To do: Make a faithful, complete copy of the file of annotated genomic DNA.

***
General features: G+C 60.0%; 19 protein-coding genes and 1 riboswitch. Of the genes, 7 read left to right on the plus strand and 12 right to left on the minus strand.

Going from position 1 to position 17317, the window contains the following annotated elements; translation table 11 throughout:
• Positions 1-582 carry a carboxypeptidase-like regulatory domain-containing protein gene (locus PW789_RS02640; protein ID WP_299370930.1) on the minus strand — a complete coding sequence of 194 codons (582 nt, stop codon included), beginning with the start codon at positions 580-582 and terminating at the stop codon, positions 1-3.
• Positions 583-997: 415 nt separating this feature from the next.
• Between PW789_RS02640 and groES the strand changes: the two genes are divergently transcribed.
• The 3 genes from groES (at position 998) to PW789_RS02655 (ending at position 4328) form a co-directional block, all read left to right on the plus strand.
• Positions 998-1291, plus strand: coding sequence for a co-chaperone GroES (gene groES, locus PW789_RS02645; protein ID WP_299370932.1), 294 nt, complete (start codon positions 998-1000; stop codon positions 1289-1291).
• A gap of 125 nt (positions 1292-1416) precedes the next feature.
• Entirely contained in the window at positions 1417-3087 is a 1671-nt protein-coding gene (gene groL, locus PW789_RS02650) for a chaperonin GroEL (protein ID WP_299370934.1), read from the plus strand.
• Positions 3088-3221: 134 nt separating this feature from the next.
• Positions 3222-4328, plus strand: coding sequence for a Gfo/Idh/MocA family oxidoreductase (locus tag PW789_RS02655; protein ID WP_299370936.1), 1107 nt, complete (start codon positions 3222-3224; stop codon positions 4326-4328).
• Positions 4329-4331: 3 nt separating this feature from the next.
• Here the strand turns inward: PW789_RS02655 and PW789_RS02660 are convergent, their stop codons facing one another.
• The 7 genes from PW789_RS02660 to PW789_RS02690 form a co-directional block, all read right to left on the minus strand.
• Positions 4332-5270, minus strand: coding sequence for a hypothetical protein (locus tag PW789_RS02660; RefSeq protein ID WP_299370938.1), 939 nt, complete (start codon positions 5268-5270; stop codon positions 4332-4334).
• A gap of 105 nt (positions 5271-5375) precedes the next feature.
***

General features: G+C 60.0%; 19 protein-coding genes and 1 riboswitch. Of the genes, 7 read left to right on the plus strand and 12 right to left on the minus strand.

Going from position 1 to position 17317, the window contains the following annotated elements; translation table 11 throughout:
• Positions 1-582 carry a carboxypeptidase-like regulatory domain-containing protein gene (locus PW789_RS02640; protein ID WP_299370930.1) on the minus strand — a complete coding sequence of 194 codons (582 nt, stop codon included), beginning with the start codon at positions 580-582 and terminating at the stop codon, positions 1-3.
• Positions 583-997: 415 nt separating this feature from the next.
• Between PW789_RS02640 and groES the strand changes: the two genes are divergently transcribed.
• The 3 genes from groES (at position 998) to PW789_RS02655 (ending at position 4328) form a co-directional block, all read left to right on the plus strand.
• Positions 998-1291, plus strand: coding sequence for a co-chaperone GroES (gene groES, locus PW789_RS02645; protein ID WP_299370932.1), 294 nt, complete (start codon positions 998-1000; stop codon positions 1289-1291).
• A gap of 125 nt (positions 1292-1416) precedes the next feature.
• Entirely contained in the window at positions 1417-3087 is a 1671-nt protein-coding gene (gene groL, locus PW789_RS02650) for a chaperonin GroEL (protein ID WP_299370934.1), read from the plus strand.
• Positions 3088-3221: 134 nt separating this feature from the next.
• Positions 3222-4328, plus strand: coding sequence for a Gfo/Idh/MocA family oxidoreductase (locus tag PW789_RS02655; protein ID WP_299370936.1), 1107 nt, complete (start codon positions 3222-3224; stop codon positions 4326-4328).
• Positions 4329-4331: 3 nt separating this feature from the next.
• Here the strand turns inward: PW789_RS02655 and PW789_RS02660 are convergent, their stop codons facing one another.
• The 7 genes from PW789_RS02660 to PW789_RS02690 form a co-directional block, all read right to left on the minus strand.
• Positions 4332-5270, minus strand: coding sequence for a hypothetical protein (locus tag PW789_RS02660; RefSeq protein ID WP_299370938.1), 939 nt, complete (start codon positions 5268-5270; stop codon positions 4332-4334).
• A gap of 105 nt (positions 5271-5375) precedes the next feature.